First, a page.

Basic considerations are:
- Before erasing accounts, data, social media threads, etc., be sure that you have documented the content and information you are deleting, especially if you might have to restore that content or information, or need it for later evidence.
- If you delete or erase accounts or files, be aware that:
- Authorities could interpret this as destruction or removal of evidence
- This could make the situation of the detainee more difficult, if they gave access to these accounts or files, and the authorities cannot find them, as the detainee would appear as non-credible and actions against them might be triggered by this deletion.
- If you inform people about their personal information being stored in a device or account seized by the authorities, and this communication is intercepted, this might be used as additional evidence about the link to the detainee.
- Changes in communication procedures (including deletion of accounts, etc.) might trigger the attention of the authorities.
In general, it is impossible to determine, whether the detaining authorities have the capacity to map the detainee's contact network, and whether they have done it or not. So we have to assume the worst case, that they did it or are going to do it.
Before starting to inform the detainee's contacts, please assess the risk of informing them:
- Do you have a copy of the detainee's contacts list? Can you check who is on their contacts list, both in their devices, email accounts, and social networking platforms? Compile a list of possible contacts to get an overview of who might be affected.
- Is there a risk that informing the contacts could link them closer to the detainee and this might be (ab)used by the detaining authorities against them?
- Should everybody be informed, or just a certain set of people in the contacts?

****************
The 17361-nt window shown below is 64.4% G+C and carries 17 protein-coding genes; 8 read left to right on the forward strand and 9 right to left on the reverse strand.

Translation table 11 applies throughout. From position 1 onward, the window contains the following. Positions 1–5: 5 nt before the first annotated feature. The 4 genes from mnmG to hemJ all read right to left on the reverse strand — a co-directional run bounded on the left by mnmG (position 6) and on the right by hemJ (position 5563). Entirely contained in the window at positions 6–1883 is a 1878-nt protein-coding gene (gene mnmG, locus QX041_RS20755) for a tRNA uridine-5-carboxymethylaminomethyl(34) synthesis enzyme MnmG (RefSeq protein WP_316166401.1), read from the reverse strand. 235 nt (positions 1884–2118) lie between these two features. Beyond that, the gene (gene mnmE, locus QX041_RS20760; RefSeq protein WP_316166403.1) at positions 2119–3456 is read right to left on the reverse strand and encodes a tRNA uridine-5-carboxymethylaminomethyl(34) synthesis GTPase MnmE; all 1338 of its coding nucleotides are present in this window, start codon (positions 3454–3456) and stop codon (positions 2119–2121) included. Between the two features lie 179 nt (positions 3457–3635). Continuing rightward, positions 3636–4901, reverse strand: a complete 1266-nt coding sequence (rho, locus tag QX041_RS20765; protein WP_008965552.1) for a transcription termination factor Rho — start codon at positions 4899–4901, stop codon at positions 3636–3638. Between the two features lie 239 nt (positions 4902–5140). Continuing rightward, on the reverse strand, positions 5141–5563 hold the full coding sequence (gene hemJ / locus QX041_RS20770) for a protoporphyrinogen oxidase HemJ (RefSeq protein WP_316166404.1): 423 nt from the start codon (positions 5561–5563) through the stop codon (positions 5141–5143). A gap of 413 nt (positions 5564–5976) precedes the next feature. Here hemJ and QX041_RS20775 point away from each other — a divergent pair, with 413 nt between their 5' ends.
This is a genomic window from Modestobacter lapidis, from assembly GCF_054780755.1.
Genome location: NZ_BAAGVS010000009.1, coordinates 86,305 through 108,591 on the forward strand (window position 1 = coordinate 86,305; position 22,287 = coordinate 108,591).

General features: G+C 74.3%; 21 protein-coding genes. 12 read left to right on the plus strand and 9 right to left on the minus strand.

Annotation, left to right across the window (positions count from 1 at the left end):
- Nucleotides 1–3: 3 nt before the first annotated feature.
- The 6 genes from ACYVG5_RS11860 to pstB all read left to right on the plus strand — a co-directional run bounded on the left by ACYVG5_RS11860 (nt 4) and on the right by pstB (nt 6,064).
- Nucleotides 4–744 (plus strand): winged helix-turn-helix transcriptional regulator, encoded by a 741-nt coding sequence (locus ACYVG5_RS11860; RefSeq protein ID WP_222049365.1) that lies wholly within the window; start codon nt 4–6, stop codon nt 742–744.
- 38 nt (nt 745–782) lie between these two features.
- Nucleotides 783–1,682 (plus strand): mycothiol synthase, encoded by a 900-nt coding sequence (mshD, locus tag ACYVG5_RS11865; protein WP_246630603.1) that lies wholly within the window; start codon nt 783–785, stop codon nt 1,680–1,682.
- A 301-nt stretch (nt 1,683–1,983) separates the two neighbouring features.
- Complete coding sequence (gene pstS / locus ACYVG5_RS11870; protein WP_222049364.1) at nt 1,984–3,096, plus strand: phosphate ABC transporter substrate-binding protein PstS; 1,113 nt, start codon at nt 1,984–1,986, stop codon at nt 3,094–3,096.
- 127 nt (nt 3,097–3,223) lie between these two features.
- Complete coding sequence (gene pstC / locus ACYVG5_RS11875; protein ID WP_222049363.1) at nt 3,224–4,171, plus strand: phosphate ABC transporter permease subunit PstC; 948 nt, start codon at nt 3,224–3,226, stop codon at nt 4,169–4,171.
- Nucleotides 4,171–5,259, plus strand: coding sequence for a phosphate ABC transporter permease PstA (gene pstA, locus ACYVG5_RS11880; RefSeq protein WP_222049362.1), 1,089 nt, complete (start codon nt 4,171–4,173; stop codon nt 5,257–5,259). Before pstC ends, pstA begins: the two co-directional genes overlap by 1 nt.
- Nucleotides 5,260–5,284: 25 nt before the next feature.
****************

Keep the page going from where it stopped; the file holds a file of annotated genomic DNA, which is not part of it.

- Who will inform which contacts? Who is in contact with whom already? What is the impact of this decision?
- Establish the safest communication channel, including personal meetings in spaces where there is no CCTV surveillance, for informing the implicated contacts.
Document to Keep Evidence
Before you delete any content from websites, social media sites, threads etc., you might want to make sure, that you have documented these before. A reason for documenting would be to capture any sign or proof of abused accounts - like additional or impersonating content - or content you need as legal evidence.
Depending on the website or social media platform where you want to document feeds or online data, different approaches may be used:
- You can take screenshots of the relevant parts (make sure that timestamps, URLs, etc. are included in the screenshots).
- You can check that relevant websites or blogs are indexed in the Wayback Machine, or download the websites or blogs to your local machine.
Remember that it is important to keep the information you downloaded in a secure device stored in a safe space.
If any devices of the detained person were confiscated during or after the arrest, please read I lost my devices guide, in particular the section on remote wiping, including recommendations in case of detention.
Incriminating Online Data and Accounts
If the detainee has information on their devices that may be damaging to them or other people, it may be a good idea to try to limit the detainers' access to this information.
Before doing so, compare the risk posed by this information with the risk posed by security forces being upset due to the lack of access to this information (or taking legal action because of destruction of evidence). If the risk posed by this information is higher, you can proceed to removing relevant data and/or closing/suspending and delinking accounts by following the instructions below.
Suspend or Close Online Accounts
If you have access to the accounts you want to close, you can follow the processes of the different accounts. Please be sure to have a backup or copy of the deleted content and data! Be aware that after closing an account the content won't become immediately inaccessible: in the case of Facebook, for example, it can take up to two weeks for the content to be deleted from all servers.
If you don't have access to the detainee's accounts or you need more urgent action on social media accounts, please get support by the organizations listed here that offer account security among their services.
Delink Accounts from Devices
Sometimes you may also want to delink accounts from devices, as this link may give access to sensitive data to anyone who controls that device. To do this, you can follow these instructions.
Don't forget to delink online bank accounts from the devices.
If you decide not to close or suspend accounts, it can still be useful to change their passwords, by following these instructions.